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The US-Japan Alliance after 3/11
Remarks by Yasuhisa Shiozaki
Member, House of Representatives, Japan
Stimson Center, Washington, DC, May 6, 2011

It is my great honor to have an opportunity to talk to you at Stimson Center. Thank you very much, Ambassador Bloomfield, for inviting us, three Diet members from Japan and Mr. Armitage and for kindly introducing us, the two speakers.

  • Gratitude to the U.S.
    First and foremost, I would like to express my sincere gratitude to the United States government and the people of the United States for their assistance to Japan after the unprecedented earthquake and tsunami on March 11th.
    The Japanese people were overwhelmed by the outpouring of concern and support expressed by ordinary Americans, many of whom did not have any connection to Japan. For that we will always be grateful and will never forget our American friends.

  • Lessons Learned from the Disasters
    We experienced three crises simultaneously: the earthquake, the tsunami and the nuclear disaster. With the extraordinary assistance from the US government and US forces, reconstruction has begun and we are striving to bring the situation under control. This is, by far, the biggest national crisis since World War II, and a new chapter for our alliance. This crisis has taught us many lessons, and it requires us to think about what the future holds for the Japan-US alliance.
    The disaster has cruelly exposed Japan's vulnerabilities. The challenge for us is how do we reconcile our own capabilities with international support and assistance, while keeping in mind the central role played by the US-Japan alliance? Some of these vulnerabilities are: 1) the fact that over 90% of the victims were killed by the tsunami, and that exposes the need for Japan to be better prepared for tsunamis; 2) we have no way of knowing the final impact of the nuclear disaster, and how that will fundamentally alter our national energy policy; and 3) how Japan can better protect itself from the effects of an "Economic Tsunami." This disaster especially exposed our vulnerable supply chain, and our lack of forethought concerning geographical allocation of industries.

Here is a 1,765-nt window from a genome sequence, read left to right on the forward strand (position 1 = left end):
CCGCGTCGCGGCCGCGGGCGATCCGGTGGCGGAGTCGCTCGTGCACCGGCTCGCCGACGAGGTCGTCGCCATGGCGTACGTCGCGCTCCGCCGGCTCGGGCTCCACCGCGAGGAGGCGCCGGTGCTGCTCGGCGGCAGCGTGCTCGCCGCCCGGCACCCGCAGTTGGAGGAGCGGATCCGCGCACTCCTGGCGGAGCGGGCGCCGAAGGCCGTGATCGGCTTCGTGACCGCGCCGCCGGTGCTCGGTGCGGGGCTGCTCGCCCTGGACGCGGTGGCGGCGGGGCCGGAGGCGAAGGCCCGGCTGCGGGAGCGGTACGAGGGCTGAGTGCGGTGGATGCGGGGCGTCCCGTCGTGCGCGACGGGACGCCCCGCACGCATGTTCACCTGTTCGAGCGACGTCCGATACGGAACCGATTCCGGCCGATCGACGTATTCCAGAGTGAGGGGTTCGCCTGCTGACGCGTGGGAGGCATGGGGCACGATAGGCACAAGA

• The New Frontier
    (1) "Operation Tomodachi" created and filled a new category for our alliance. This operation falls between "emergencies such as situations outlined under Security Treaty Article 5" and "times of peace." What we learned and how both sides responded can definitely be applicable to other difficult cases in future.
    Due to "Operation Tomodachi", the Japanese have come to view the US military in a more positive light. In addition to conducting official rescue, recovery, and clean up efforts, many US military personnel made personal donations of blankets, clothes, gloves, and even stuffed animals for the children affected by the disaster.
    This crisis has allowed us to lay a new foundation for Japan and the US to actively participate together around the world, even in the field of disaster relief. This cooperative effort will help to further deepen our alliance.